May 22, 2013 | by Sadie Stein
May 10, 2013 | by The Paris Review
This Sunday, give your mother the gift of great writing—along with our anniversary tote bag. For a limited time, when you subscribe, you get both: the perfect gift.*
*Offer good for US subscribers only.
April 26, 2013 | by Sadie Stein
April 25, 2013 | by The Paris Review
This year marks The Paris Review’s sixtieth anniversary and we’re all celebrating—and sporting our new anniversary tote bags!
Every spring, we design a tote for our Spring Revel. This year’s bag features silver and blue bubbles highlighting special praise for the Review and a Hadada alighting on a birthday candle: a festive tote for a big year.
*Offer good for US subscribers only.
April 25, 2013 | by Sophie Pinkham
May 22, 1929
I was sitting on the roof of the State Publishing House, making sure that everything was in order, because no sooner do you overlook something than something happens. You can’t leave the city unwatched. And who will keep an eye on the city, if not me?
A Watchman has the right to:
2. Shoot at whomever comes along.
3. Invent and compose, also make notes, and recite in a low voice, or learn by heart.
4. Look over the panorama.
5. Compare life below to an anthill.
6. Contemplate book publishing.
7. Take a bed along.
—Daniil Kharms, Boris Levin, and Yury Vladimirov, from I am a Phenomenon Quite Out of the Ordinary : The Notebooks, Diaries, and Letters of Daniil Kharms; translated by Peter Scotto and Anthony Anemone
I go to Serbo-Croatian class, where we learn how to say “he gave her three piglets as a gift,” and “in Dalmatia there are many stones.” I look forward to the day when I will use these sentences in a conversation.
I go home to read Turgenev, but watch the news all day instead. My friends and I are proud to be among the only Americans to know the whereabouts of both Chechnya and Kyrgyzstan, and the very real difference between Chechnya and the Czech Republic.
but there’s something happy
there’s dignity even
in the idea
that not all the world’s monsters
—Vsevolod Nekrasov, “I Live I See,” translated by Ainsley Morse and Bela Shayevich
On Saturday, I attend a panel titled “The Russian Avant-Garde Goes Underground.” On Monday, I attend a reading of the work of three Russian poets. (I reject linear time and treat these two events as one.)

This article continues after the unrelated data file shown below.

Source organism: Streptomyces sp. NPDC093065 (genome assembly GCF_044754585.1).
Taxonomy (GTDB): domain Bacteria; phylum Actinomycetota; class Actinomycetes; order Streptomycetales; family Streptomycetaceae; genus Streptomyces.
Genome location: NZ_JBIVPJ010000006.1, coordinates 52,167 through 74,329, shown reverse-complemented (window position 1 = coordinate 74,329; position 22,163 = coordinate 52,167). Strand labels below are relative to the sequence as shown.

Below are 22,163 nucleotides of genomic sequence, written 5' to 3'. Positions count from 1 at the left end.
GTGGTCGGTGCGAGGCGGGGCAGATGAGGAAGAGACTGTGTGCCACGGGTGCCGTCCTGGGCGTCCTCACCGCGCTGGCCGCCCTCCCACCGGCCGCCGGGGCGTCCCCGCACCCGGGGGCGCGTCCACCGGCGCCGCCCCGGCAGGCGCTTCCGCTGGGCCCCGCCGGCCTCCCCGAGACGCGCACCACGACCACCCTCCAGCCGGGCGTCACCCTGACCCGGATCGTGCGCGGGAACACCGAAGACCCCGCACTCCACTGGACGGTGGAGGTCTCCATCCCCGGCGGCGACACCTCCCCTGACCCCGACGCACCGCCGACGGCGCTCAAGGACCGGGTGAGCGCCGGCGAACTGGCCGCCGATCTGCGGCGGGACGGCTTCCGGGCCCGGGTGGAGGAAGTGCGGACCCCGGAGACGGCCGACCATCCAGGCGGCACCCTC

Saturday’s discussion is focused on Oberiu, the “Association for Real Art” founded by Daniil Kharms and Alexander Vvedensky in Leningrad in 1928. Oberiu dissolved in 1930, after one of its signature poetry reading/magic shows attracted the attention of the authorities. It was the last Soviet avant-garde to live in the open. (Watch a cartoon version of Kharms’s absurdist writing here.)
Eugene Ostashevsky, who translated the first English-language collection of Vvedensky’s poetry, quotes Nietzsche: “I am afraid we cannot get rid of God because we still believe in grammar.” Read More »
April 16, 2013 | by Chris Wallace
Christopher Wallace is dead, murdered in the early hours of March 9, 1997, one block from my childhood home in Los Angeles. But exactly two weeks after his death, Wallace’s alter ego, the Notorious B.I.G., rose again with the album Life After Death. Geppetto was gone, but his Pinocchio lived on.
Like Wallace, “Biggie” grew up in Brooklyn, but in Bed-Stuy rather than Wallace’s more middle-class Clinton Hill. He dealt drugs, toted four-fours, and took falls, all of which Wallace did. But Biggie was a goddamned capo compared to his dramaturge’s small-time crook. Where Wallace was really gifted—almost preternaturally so, considering he died at twenty-four—was in the constructing and performing of a character, his character. Biggie was a fiction—not so farfetched as to court incredulity, but idealized, a romanticization of the writer. He was autobiographical to a point, but embellished into a Mitty-esque wish-fulfillment through whom his audience could vicariously fantasize about the good life: popping bottles and topping models.
In character, and within the strictures of the medium, Wallace could do and say things he’d never get away with as himself. With his heavy tongue he could probe the decay of poverty in a bouncy radio hit, or parody our nihilistic materialism with a club banger that made him millions, and never be in danger of hypocrisy.
Biggie was, his fans understood, the Flatbush Falstaff, dedicated to excess and frivolity, while Wallace was the mysterious magus who spawned him. Sadly, even magi are mortal. But, luckily for us, Big Poppa is forever.
Christopher Wallace is dead. Long live Biggie Smalls. Read More »